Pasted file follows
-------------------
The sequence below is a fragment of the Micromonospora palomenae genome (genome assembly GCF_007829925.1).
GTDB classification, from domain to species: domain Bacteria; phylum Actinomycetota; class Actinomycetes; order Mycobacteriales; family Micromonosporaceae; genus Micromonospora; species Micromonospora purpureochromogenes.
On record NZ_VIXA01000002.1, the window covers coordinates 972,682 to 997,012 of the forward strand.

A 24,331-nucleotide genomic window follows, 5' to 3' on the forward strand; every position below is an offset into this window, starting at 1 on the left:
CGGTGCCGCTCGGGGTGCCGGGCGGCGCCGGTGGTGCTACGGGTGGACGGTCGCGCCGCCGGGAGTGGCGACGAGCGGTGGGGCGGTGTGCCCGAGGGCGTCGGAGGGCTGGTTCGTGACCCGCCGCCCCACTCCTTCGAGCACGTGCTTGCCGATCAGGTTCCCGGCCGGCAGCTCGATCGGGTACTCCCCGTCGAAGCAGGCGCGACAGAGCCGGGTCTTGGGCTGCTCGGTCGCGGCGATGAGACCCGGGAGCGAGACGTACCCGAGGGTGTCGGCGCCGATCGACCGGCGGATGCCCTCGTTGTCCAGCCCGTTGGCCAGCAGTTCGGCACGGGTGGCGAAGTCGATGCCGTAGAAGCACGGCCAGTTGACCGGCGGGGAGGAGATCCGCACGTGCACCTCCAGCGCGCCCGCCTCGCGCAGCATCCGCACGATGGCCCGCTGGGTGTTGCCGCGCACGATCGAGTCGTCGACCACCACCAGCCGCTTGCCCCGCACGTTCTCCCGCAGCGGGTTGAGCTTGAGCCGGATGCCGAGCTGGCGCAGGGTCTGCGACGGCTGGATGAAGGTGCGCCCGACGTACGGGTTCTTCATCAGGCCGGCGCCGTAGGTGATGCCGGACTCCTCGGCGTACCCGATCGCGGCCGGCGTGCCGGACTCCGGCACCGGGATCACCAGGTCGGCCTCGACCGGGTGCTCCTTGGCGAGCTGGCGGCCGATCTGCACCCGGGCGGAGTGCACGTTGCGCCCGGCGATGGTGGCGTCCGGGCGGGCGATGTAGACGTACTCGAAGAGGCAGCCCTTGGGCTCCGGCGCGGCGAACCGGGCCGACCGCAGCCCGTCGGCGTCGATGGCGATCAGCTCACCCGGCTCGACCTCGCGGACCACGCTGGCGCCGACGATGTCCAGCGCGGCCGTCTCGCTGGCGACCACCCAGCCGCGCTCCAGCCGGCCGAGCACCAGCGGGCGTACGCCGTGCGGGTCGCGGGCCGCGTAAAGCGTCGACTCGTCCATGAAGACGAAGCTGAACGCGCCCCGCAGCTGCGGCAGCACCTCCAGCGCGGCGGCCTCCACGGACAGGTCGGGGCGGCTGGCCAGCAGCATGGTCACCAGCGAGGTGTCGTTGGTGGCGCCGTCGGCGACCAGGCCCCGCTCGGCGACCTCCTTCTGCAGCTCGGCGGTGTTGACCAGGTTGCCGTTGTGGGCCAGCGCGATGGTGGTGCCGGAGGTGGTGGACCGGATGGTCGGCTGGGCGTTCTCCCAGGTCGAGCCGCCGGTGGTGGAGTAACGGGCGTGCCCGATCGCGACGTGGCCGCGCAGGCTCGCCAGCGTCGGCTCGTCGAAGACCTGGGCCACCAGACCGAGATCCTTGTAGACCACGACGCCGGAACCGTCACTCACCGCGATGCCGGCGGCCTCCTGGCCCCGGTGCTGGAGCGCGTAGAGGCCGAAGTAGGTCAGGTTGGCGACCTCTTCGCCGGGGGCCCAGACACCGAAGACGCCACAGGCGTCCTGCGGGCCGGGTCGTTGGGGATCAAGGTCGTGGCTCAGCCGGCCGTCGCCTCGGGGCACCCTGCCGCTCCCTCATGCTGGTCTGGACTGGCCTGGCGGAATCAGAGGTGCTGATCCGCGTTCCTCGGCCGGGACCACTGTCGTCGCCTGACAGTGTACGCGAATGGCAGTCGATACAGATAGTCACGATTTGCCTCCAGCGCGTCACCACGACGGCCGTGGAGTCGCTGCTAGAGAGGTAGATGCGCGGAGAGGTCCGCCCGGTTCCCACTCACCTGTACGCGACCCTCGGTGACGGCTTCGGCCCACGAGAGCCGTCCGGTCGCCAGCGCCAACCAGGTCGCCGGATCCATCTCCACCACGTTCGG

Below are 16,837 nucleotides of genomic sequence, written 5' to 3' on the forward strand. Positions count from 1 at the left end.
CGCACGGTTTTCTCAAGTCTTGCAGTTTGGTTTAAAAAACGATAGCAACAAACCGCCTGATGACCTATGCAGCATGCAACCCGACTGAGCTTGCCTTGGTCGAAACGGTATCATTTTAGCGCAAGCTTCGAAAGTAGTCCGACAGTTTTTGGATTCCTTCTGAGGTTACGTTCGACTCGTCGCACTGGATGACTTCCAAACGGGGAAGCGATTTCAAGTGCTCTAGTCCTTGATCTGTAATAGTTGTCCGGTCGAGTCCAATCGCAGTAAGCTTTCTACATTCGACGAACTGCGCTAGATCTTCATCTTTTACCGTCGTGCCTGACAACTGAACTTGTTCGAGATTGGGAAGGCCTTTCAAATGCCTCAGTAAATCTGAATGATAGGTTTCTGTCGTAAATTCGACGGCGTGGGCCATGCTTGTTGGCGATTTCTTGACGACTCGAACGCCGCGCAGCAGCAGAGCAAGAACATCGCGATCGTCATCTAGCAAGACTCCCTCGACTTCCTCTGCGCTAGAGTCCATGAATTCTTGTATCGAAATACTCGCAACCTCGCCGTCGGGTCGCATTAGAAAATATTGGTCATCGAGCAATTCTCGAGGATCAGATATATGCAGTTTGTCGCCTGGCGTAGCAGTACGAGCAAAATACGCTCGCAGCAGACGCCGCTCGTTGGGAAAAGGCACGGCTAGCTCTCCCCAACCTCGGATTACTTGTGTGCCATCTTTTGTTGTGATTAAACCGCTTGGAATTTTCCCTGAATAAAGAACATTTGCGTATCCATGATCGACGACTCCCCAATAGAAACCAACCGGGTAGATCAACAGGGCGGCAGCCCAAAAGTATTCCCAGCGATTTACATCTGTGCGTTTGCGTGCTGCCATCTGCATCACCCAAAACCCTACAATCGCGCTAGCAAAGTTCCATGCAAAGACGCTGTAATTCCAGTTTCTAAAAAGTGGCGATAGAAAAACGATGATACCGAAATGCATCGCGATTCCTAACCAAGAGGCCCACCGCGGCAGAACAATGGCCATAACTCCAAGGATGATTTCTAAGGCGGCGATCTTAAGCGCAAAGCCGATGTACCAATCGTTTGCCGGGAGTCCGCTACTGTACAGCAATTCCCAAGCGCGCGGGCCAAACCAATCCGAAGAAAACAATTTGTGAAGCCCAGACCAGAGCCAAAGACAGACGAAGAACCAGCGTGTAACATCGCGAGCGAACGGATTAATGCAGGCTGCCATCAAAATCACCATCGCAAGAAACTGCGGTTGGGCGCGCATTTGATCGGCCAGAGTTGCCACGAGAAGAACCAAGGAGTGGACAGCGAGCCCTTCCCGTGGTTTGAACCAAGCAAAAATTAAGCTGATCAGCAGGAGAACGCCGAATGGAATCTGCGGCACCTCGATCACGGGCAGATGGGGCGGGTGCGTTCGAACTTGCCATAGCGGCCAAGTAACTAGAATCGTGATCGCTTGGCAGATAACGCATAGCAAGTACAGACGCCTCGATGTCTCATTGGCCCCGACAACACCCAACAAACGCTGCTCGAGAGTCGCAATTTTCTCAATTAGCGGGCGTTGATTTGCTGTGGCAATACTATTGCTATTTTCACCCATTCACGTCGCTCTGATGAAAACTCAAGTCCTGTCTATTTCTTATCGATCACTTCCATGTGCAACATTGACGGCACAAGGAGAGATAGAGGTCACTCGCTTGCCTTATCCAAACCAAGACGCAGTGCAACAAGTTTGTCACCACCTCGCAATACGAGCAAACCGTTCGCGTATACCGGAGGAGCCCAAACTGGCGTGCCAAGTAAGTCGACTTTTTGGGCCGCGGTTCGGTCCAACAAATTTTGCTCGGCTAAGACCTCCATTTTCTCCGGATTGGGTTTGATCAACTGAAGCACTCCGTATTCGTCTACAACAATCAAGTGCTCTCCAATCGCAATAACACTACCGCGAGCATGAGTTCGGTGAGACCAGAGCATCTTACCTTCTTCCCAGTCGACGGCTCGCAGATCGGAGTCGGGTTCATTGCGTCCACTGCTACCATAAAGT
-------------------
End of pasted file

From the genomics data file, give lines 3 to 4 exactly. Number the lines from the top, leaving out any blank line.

On record NZ_VIXA01000002.1, the window covers coordinates 972,682 to 997,012 of the forward strand.

A 24,331-nucleotide genomic window follows, 5' to 3' on the forward strand; every position below is an offset into this window, starting at 1 on the left: